Many previous friendships fall apart because friends or acquaintances may never fully understand or even believe the brain injury since they do not see any “dysfunction” or real difficulties. I used to try to convince doubters by sharing examples of my daily screw-ups, and I would often get the come back, “I do that and I don’t have a brain injury!” Or, “Gee, I must have a brain injury, too!” The demands and challenges of life in general are so great, not working outside the home is often interpreted as a cure for my disability. “You are so fortunate to not have to work. You have your whole day to do what you need to.” They do not realize or understand that it takes my entire day to do so little.

New friendships can be even more of a challenge initially. I am often told by people that I meet for the first time that I don’t appear to have a disability. Some don’t believe I have a brain injury at all. This used to make me feel that they might think I am faking, but now I accept it as a compliment. I still have some pride and I plan and rest for events and errands outside the house so that I can be at my peak performance when I am out in public. I have often heard my Mom say, “Lois can put on a good show, but she doesn’t last very long.” And she is right. When I start to feel like my comprehension is slowing, my speech is becoming difficult, and my concentration is strained, I retreat to a quiet spot for a while. I spread errands out over several days because I can’t do them all in one day. When I get tired I get confused, forget things and make mistakes. Ironic, isn’t it? My peak times of performance are spent outside the home and not with my family. My family gets the bulk of my time, which is when I’m tired, struggling and frustrated. A wise man once told me, “Those whom we are closest to and love most are often those which we give the least consideration and kindness to. We are often more polite and considerate to perfect strangers that we are to our family members.” I try hard to save some energy and set aside quality time for family and friends. It takes planning.


I believe that every detail of our life has significance, even the tough times – to teach us a lesson, provide an insight, develop a deeper understanding, prepare and equip us to overcome challenges or turn us on to the path leading to our life purpose. It is our weakness that makes us strong. Looking back, I realize that the adversities of my childhood and young adult life provided the training for me to develop the traits and skills I would need to overcome the challenges of living with a brain injury. Believing that every detail of our life has significance gives value and meaning to our troubles and reduces panic and fear when things don’t go as planned. Believing that help is available if we ask empowers us with the courage to try new things and instills confidence that no matter what happens, we’ll be able to figure it out. Believing that E.H.F.A.R. (Everything Happens For A Reason) stimulates us to look for positives in the midst of disappointment.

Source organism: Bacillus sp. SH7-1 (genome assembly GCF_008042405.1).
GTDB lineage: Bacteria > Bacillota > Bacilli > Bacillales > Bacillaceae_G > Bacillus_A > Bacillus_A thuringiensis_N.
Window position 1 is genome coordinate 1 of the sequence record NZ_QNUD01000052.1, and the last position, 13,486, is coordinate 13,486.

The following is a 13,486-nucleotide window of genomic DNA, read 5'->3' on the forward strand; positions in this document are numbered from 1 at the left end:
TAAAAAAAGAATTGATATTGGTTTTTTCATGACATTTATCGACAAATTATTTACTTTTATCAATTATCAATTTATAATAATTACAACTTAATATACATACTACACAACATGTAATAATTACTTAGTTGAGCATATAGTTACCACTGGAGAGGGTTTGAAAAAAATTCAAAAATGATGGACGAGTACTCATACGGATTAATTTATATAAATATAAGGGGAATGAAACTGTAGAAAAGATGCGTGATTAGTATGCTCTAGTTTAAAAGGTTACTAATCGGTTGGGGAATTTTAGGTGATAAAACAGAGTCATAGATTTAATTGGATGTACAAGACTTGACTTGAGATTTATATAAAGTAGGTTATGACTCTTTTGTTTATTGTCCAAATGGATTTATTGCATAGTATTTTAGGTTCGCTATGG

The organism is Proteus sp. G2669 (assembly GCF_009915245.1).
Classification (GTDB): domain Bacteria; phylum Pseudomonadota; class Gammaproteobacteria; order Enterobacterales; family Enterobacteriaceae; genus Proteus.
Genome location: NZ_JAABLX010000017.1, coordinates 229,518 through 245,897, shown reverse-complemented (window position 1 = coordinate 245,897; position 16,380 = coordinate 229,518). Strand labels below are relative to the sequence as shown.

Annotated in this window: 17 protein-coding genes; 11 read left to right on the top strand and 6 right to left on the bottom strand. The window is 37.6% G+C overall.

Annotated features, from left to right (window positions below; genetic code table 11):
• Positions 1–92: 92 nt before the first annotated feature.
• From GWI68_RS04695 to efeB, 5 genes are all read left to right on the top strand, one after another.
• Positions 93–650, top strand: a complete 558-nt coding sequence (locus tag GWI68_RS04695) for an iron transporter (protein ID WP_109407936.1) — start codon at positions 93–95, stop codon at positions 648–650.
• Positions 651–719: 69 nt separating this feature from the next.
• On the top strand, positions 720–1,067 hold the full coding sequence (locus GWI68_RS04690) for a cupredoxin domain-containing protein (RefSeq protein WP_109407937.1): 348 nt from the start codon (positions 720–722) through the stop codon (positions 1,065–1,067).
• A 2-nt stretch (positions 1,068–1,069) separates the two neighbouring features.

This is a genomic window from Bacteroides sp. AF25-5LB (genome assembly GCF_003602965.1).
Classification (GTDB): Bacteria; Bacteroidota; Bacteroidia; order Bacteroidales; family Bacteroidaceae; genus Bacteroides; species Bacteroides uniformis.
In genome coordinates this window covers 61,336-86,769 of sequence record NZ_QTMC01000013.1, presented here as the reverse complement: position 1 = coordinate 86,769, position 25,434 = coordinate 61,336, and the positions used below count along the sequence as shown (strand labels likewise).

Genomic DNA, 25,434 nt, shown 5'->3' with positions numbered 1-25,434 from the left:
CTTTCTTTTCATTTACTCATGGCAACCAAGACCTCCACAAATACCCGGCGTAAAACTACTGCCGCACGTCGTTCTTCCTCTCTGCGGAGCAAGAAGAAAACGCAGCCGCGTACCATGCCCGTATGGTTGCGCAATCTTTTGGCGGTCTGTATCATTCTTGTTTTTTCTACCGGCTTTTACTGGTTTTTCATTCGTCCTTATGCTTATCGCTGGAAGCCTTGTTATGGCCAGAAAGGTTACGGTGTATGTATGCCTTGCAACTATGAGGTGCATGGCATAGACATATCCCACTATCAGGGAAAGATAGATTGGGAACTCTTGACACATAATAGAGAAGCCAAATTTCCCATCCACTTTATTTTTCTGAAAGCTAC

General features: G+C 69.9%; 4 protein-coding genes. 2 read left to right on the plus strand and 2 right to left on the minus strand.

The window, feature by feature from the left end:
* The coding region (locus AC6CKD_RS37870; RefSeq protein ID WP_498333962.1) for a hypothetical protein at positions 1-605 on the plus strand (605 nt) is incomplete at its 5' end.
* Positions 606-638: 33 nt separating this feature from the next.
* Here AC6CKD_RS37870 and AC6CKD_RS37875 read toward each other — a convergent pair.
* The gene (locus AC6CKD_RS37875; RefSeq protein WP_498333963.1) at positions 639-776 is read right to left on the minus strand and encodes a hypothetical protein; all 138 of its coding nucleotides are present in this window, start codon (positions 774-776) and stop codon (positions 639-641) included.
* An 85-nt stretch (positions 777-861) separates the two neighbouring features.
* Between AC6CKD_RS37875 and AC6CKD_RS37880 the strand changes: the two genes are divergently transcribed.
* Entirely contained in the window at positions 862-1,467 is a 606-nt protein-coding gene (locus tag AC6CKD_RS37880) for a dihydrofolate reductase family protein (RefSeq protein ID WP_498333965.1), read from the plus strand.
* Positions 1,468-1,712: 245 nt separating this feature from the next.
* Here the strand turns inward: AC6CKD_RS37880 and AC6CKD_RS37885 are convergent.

Living with a brain injury was not what I had planned for my life, nor was it what my husband had planned for his marriage to me, nor my children for me as their mother.

It takes a lot for those of us who have brain injuries to adapt, build a new life and go on. Sometimes we are so self-centered, we forget to remember that this brain injury also happened to our families and friends and they have been forced to adapt and build a new life with us. I think we also need to keep the perspective that all people struggle with the challenge and demands of life and relationships, not just those with brain injuries. We are very susceptible to idealizing our life and abilities previous to our brain injury, and quickly forget that previously we made poor choices, mistakes, forgot things, lost our temper and didn’t always have a clean house or home-cooked meals. Our brain injury may be a reason that we have additional challenges or struggles with relationships, but never our excuse. It is easy to become self-centered and not see situations from any other perspective. Sometimes we need an outside source to help us find a way to work through difficulties and troubled relationships.